After a sudden rise to power at a time of mounting dissatisfaction with the political establishment, Berlusconi too shielded himself from various allegations of conflicts of interest by delegating day-to-day management of his companies to his family. Italy’s fragmented opposition parties proved themselves too distracted by his more superficial shortcomings, such as Berlusconi’s many gaffes with foreign leaders, to challenge this head on. This ultimately undermined their own credibility and preserved Berlusconi’s prominence in the political sphere. One wonders whether the Democratic Party leadership will be more focused.
Berlusconi, like Trump, consistently predicated foreign policy based on national interest alone, as opposed to the values-based approach championed by previous U.S. presidents and much of the Italian center-left. On this rare point, both men have been steadfast in their chosen doctrine and have deduced the same practical implications: open admiration for Russian authoritarianism and selective hostility to the Muslim world.
The Berlusconi years ended in disgrace, as many foresee or hope Trump’s will. By mid-2011, he was embroiled in over a dozen trials of various sorts including, most disturbingly, allegations of soliciting sex from a minor. After failing to contain Italy’s sovereign debt crisis, he was facing mounting pressure to leave from other European leaders and within his own coalition. In October of that year, Italy’s then-President Giulio Napolitano replaced him with Mario Monti, a former European Union commissioner, in what is still perceived by many as a quasi–coup d’état. His legacy consists of a failure to pass reforms past his own fractious coalition and a widespread sense that the establishment had illegitimately ousted the one true outsider able to subvert the political system. Since then populist parties have surged in the polls. Italy’s insurgent Five Star Movement, led by a former comedian, is now polling at 31 percent by many estimates.
What should Americans learn from Italy’s experience during the Berlusconi years?
In the wake of the U.S. presidential election, the prominent Italian journalist Beppe Severgnini argued in the New York Times that since Italy survived the Berlusconi years, American democracy would outlast Trump.
In many ways, he is correct: Berlusconi’s trademark policy positions have mostly been reversed or at least forgotten. The more salubrious character traits he shares with the president seem not to have infected those around him.
At a deeper level, though, Berlusconi (who is still alive and polling well these days) has left permanent scars in Italy’s political culture.
For younger Italians like me, “sono stato frainteso” is a common everyday excuse for inaction or deceit, a recurring refrain in email threads at work. Old hands in Italian business and politics swear that this type of excuse was not OK until Berlusconi made it OK. (Consider how many of Trump’s trademark phrases have already found their way into common American parlance, including among his opponents.) The sense is that profound mistrust, aimed at the judiciary and the media, has outlasted him and may have trickled down to everyday life. Since Berlusconi left office, politicians of all stripes are unabashed in accusing prosecutors and journalists of grandstanding whenever they are caught up in one of Italy’s many corruption scandals. By many accounts, parents override teacher decisions more than they used to. Referees seem to have lost respect on the soccer pitch.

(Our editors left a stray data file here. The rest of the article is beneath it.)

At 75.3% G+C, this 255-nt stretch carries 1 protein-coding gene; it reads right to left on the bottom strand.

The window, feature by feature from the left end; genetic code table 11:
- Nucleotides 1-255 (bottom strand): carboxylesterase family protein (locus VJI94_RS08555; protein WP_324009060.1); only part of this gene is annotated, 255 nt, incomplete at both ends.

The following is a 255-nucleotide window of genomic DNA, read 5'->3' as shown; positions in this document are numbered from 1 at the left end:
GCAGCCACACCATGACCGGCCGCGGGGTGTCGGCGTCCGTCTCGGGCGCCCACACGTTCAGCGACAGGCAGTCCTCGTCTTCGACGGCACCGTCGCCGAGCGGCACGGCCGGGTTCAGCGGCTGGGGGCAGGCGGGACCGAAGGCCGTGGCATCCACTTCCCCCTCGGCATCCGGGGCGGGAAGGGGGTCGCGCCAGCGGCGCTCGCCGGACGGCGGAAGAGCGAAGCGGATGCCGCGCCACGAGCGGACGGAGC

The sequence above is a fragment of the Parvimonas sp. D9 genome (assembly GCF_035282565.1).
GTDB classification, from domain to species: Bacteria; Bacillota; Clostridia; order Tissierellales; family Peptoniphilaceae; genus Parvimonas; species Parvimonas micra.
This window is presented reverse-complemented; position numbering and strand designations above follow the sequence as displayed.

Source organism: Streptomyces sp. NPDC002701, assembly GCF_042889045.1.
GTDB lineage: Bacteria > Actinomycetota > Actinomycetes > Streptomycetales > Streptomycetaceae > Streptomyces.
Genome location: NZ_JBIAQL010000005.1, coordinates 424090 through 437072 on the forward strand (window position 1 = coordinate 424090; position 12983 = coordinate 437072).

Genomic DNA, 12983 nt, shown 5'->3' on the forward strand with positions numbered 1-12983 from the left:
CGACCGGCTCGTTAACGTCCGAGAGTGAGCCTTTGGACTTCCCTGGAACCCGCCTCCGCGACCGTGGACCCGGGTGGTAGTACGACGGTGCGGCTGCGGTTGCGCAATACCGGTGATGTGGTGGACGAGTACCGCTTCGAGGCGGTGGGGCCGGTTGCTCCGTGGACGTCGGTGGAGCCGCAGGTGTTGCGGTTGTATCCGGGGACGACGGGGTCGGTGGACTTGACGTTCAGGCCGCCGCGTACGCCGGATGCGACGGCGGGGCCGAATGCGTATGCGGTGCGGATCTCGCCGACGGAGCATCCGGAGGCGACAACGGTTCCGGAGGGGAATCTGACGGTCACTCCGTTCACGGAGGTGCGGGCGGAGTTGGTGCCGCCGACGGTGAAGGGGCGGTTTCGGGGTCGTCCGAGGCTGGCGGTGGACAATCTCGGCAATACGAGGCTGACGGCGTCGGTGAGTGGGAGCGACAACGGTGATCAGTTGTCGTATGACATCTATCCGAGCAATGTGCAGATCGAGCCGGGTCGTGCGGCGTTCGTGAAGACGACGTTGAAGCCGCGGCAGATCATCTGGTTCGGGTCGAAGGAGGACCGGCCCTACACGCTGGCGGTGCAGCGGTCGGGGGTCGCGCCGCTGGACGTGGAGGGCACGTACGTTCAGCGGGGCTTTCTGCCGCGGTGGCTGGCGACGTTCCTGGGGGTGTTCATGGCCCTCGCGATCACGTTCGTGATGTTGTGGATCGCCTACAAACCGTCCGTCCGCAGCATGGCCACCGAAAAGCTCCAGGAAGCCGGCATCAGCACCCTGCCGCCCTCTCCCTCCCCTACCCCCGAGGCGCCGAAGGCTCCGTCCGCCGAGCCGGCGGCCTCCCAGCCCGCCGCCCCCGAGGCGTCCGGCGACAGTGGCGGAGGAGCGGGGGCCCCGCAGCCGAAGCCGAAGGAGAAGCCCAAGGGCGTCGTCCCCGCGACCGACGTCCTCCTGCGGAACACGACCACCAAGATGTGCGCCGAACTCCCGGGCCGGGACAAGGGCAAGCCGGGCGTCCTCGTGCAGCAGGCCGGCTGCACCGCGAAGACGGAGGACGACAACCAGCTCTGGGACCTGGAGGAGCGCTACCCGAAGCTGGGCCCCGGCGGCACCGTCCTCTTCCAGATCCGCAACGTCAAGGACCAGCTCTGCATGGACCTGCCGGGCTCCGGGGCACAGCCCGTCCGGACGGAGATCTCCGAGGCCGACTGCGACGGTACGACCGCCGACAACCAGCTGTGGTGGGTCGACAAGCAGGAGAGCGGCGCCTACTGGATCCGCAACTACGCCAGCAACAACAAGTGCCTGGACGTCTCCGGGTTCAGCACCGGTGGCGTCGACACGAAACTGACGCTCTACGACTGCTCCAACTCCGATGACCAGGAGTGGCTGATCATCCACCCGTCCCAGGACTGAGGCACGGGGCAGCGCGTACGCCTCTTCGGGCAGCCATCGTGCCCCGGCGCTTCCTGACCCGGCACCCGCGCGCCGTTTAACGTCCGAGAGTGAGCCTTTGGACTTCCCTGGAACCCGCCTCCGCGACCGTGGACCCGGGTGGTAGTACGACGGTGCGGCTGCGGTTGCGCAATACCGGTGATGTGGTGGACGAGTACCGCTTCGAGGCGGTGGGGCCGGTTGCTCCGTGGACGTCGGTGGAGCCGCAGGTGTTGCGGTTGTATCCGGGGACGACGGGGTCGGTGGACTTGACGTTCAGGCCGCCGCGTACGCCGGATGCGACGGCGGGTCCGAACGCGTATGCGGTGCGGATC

Then again, 1,500 years under the influence of just about every European power mean Italians have always been pretty cynical when it comes to authority. Berlusconi was less outlandish in this respect than we’d care to admit. However, by uttering these views publicly for 20 years, he gave us carte blanche to do the same, fraying any remaining vital semblance of trust in institutions and one other.
At a moment where one after another of Trump’s signature political projects are falling to pieces and various legal cases seem to be getting closer to him, progressives in the U.S. may be feeling confident that America’s institutions and democratic culture are, in fact, strong enough to withstand Donald Trump. Post-Berlusconi Italy is a sobering reminder of the lasting damage that one leader’s personality alone can inflict on a country.
Many have pointed out Trump and Berlusconi’s shared policy views and vices, neither of which seem to have survived the Italian’s premierships however. If we are to judge a leaders’ legacy on his lasting cultural impact, Berlusconi’s open disregard for institutions should disturb Americans far more.